The coconut business provides access to unbelievers. When Chandra and his missionary team go to a new place, they need a plausible reason to enter it. Once a missionary team came to one village that did not have a single Christian. They proceeded on the pretext of looking for coconuts to buy. Although they did not find coconuts, as the village had very few coconut trees, they were able to make friends with the local people. This paved the way for the ministry to start providing free education to the children.
Then a villager told the team about his friends who were handicapped. They visited the handicapped couple and soon after sharing the gospel with them, the couple trusted Christ. The ministry has since planted a house church in the village, and 90 children now receive Bible instruction and free nutritious meals every week.
This coconut milk business exemplifies the desire and willingness of indigenous missionaries to adopt measures that will help sustain their work. Revenues from the business help support the ministry’s newest church plant in a remote village in North Sumatra.
Chandra and his team pray that God will expand and grow the business so more churches can be planted and supported. They look forward, by faith, to be able to rent another place and add another coconut extracting machine costing approximately between $1,200 and $1,500.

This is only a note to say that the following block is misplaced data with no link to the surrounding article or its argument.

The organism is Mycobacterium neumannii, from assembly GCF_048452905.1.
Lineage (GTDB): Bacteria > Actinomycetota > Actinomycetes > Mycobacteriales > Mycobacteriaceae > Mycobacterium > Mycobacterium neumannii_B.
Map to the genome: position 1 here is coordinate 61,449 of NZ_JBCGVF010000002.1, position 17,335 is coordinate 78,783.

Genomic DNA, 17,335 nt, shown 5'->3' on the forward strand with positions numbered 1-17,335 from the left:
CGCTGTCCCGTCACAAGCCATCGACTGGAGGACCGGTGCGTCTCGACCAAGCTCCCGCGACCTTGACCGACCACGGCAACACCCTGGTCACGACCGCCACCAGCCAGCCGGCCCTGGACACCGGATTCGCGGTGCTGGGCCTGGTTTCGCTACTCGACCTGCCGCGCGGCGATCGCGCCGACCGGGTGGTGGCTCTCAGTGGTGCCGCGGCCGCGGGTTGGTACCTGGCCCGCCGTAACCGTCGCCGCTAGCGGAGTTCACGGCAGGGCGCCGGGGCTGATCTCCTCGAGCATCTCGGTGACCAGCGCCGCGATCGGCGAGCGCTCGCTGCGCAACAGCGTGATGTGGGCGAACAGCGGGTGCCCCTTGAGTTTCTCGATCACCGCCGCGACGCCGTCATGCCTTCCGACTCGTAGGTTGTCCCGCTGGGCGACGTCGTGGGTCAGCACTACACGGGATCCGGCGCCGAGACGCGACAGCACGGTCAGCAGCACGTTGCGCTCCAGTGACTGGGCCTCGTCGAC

Given the uncertain nature of foreign contributions as well as the increasing challenges in sending funds from overseas mission agencies to some countries, indigenous missionary partners perceive that the future of their ministry will depend on local sustainable support. Foreign funding may or may not be there. But the work of reaching the lost in their mission fields must go on.
Having a sustainable ministry lends dignity to the ministry leader and workers. Knowing that through their own labor they can live out the call God has placed on their hearts gives them a sense of purpose, fulfillment, and contentment.